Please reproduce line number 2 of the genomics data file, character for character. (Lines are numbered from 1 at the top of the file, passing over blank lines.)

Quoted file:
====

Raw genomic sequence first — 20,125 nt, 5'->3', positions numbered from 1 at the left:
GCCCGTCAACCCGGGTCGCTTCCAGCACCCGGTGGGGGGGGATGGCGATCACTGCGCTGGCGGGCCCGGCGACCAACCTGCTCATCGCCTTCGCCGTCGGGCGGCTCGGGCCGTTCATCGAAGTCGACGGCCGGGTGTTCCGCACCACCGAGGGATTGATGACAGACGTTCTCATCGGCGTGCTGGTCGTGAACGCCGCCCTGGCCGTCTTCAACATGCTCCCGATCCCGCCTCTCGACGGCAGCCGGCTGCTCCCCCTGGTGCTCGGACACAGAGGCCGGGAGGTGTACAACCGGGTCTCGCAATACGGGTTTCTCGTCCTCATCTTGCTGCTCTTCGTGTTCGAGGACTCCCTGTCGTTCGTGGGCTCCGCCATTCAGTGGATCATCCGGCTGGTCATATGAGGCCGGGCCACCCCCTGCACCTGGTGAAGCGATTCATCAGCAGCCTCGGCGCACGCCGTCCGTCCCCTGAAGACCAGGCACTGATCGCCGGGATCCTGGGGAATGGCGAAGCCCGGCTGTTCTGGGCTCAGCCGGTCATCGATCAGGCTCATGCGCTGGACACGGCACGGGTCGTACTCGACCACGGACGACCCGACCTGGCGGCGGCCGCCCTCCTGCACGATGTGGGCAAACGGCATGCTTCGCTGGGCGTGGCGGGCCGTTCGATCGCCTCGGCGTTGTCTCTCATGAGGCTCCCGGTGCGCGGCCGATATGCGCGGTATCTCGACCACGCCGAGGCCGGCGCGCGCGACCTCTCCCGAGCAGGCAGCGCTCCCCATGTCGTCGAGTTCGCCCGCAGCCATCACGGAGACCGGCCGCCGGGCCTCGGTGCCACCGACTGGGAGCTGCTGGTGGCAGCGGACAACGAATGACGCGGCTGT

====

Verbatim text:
GCCCGTCAACCCGGGTCGCTTCCAGCACCCGGTGGGGGGGGATGGCGATCACTGCGCTGGCGGGCCCGGCGACCAACCTGCTCATCGCCTTCGCCGTCGGGCGGCTCGGGCCGTTCATCGAAGTCGACGGCCGGGTGTTCCGCACCACCGAGGGATTGATGACAGACGTTCTCATCGGCGTGCTGGTCGTGAACGCCGCCCTGGCCGTCTTCAACATGCTCCCGATCCCGCCTCTCGACGGCAGCCGGCTGCTCCCCCTGGTGCTCGGACACAGAGGCCGGGAGGTGTACAACCGGGTCTCGCAATACGGGTTTCTCGTCCTCATCTTGCTGCTCTTCGTGTTCGAGGACTCCCTGTCGTTCGTGGGCTCCGCCATTCAGTGGATCATCCGGCTGGTCATATGAGGCCGGGCCACCCCCTGCACCTGGTGAAGCGATTCATCAGCAGCCTCGGCGCACGCCGTCCGTCCCCTGAAGACCAGGCACTGATCGCCGGGATCCTGGGGAATGGCGAAGCCCGGCTGTTCTGGGCTCAGCCGGTCATCGATCAGGCTCATGCGCTGGACACGGCACGGGTCGTACTCGACCACGGACGACCCGACCTGGCGGCGGCCGCCCTCCTGCACGATGTGGGCAAACGGCATGCTTCGCTGGGCGTGGCGGGCCGTTCGATCGCCTCGGCGTTGTCTCTCATGAGGCTCCCGGTGCGCGGCCGATATGCGCGGTATCTCGACCACGCCGAGGCCGGCGCGCGCGACCTCTCCCGAGCAGGCAGCGCTCCCCATGTCGTCGAGTTCGCCCGCAGCCATCACGGAGACCGGCCGCCGGGCCTCGGTGCCACCGACTGGGAGCTGCTGGTGGCAGCGGACAACGAATGACGCGGCTGT